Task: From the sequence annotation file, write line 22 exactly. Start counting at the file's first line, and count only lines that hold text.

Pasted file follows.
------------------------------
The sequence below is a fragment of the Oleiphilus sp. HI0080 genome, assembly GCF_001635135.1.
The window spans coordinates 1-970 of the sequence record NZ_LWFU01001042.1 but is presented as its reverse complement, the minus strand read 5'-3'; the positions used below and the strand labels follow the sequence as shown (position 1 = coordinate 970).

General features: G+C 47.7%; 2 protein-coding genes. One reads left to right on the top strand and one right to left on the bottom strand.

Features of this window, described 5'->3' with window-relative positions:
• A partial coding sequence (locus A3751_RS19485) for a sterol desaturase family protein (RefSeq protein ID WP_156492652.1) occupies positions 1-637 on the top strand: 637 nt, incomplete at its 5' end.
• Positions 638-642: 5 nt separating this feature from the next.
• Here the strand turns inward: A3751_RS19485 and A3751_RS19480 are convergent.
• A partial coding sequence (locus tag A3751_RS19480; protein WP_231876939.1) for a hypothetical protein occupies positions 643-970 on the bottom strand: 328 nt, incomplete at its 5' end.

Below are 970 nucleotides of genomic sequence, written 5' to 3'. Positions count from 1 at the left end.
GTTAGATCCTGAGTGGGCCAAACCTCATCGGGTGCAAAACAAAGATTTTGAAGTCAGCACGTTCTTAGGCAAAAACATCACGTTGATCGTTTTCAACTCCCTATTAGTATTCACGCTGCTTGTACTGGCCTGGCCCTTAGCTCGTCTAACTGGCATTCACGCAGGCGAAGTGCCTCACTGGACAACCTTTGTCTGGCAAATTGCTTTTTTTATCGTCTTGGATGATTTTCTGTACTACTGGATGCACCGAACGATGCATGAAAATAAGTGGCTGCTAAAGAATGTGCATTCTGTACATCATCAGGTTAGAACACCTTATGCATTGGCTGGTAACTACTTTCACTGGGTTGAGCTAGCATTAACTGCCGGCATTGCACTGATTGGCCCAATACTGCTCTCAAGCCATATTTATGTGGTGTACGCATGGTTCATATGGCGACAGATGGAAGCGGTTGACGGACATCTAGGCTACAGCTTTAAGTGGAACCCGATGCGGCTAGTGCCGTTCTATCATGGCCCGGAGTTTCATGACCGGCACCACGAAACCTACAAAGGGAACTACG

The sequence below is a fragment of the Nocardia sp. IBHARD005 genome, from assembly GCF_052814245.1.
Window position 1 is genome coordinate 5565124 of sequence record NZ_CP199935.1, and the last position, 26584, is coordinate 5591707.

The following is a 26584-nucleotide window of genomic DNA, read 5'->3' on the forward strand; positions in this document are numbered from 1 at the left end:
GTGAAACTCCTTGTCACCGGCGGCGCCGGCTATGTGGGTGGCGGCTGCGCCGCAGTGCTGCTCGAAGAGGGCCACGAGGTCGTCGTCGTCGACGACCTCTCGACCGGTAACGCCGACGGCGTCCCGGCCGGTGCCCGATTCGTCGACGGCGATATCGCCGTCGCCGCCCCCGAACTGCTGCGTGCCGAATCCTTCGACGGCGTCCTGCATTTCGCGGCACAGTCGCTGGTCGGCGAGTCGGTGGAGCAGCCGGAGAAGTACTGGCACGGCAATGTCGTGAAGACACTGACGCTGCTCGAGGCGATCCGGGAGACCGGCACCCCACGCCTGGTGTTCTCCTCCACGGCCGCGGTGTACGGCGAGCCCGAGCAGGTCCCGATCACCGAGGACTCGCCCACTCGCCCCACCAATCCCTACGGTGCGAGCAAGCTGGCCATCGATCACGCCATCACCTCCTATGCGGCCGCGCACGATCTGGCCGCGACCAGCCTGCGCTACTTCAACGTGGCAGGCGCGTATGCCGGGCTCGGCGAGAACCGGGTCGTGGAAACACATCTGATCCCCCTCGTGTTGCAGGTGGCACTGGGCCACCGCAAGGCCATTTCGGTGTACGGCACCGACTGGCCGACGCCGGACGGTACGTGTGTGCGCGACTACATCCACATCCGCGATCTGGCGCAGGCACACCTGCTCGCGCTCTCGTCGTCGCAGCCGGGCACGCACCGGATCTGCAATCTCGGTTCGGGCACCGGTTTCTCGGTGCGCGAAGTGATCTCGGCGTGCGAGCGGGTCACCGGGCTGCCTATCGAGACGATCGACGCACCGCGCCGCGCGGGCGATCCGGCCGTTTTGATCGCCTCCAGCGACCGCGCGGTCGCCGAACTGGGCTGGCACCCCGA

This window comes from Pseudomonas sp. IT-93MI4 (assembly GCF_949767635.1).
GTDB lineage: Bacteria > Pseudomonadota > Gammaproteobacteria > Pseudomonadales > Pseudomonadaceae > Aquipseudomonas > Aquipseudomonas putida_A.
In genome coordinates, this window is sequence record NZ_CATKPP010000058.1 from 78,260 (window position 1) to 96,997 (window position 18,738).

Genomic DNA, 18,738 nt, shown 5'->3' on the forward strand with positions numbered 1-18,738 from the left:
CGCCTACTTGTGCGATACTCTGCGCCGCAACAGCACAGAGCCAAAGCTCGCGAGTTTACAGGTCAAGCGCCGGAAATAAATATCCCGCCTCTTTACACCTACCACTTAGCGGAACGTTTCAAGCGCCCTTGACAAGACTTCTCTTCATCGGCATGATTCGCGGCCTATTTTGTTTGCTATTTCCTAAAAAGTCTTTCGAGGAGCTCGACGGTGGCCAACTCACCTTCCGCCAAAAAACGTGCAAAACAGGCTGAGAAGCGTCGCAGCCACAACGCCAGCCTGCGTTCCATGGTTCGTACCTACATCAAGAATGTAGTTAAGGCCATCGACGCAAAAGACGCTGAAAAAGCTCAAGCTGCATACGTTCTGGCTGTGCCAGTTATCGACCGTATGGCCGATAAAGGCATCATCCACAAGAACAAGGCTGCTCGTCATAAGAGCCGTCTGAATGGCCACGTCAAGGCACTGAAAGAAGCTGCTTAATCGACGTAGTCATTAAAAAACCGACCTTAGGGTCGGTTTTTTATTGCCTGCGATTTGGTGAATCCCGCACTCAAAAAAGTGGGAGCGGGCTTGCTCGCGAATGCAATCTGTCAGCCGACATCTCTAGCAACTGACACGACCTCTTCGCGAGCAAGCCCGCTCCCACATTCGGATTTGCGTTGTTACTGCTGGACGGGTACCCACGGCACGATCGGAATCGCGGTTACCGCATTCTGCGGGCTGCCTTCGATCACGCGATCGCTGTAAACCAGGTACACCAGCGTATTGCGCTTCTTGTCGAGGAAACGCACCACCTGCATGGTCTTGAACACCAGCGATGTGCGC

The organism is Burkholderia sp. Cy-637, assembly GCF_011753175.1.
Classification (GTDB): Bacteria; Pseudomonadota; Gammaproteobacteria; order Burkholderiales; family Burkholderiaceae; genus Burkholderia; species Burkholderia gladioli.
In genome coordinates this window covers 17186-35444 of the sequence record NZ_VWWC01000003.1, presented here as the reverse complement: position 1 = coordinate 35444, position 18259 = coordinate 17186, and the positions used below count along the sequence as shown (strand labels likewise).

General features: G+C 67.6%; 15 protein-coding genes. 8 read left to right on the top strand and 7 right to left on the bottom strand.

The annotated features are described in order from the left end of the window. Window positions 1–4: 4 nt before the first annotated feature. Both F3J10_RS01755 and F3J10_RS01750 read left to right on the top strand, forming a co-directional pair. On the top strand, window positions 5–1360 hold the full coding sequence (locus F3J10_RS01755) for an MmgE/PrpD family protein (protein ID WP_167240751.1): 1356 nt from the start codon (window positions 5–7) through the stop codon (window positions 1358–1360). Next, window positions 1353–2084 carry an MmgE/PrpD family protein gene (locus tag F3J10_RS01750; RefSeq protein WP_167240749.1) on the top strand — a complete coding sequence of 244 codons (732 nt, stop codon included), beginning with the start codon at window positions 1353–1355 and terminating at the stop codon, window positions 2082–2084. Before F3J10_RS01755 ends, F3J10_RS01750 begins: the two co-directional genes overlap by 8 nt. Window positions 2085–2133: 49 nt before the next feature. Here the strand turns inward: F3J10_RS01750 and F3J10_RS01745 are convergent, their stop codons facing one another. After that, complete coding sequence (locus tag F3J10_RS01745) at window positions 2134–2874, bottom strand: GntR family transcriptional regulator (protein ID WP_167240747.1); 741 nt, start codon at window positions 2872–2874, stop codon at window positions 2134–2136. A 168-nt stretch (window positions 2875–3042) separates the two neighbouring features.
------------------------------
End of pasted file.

In genome coordinates this window covers 17186-35444 of the sequence record NZ_VWWC01000003.1, presented here as the reverse complement: position 1 = coordinate 35444, position 18259 = coordinate 17186, and the positions used below count along the sequence as shown (strand labels likewise).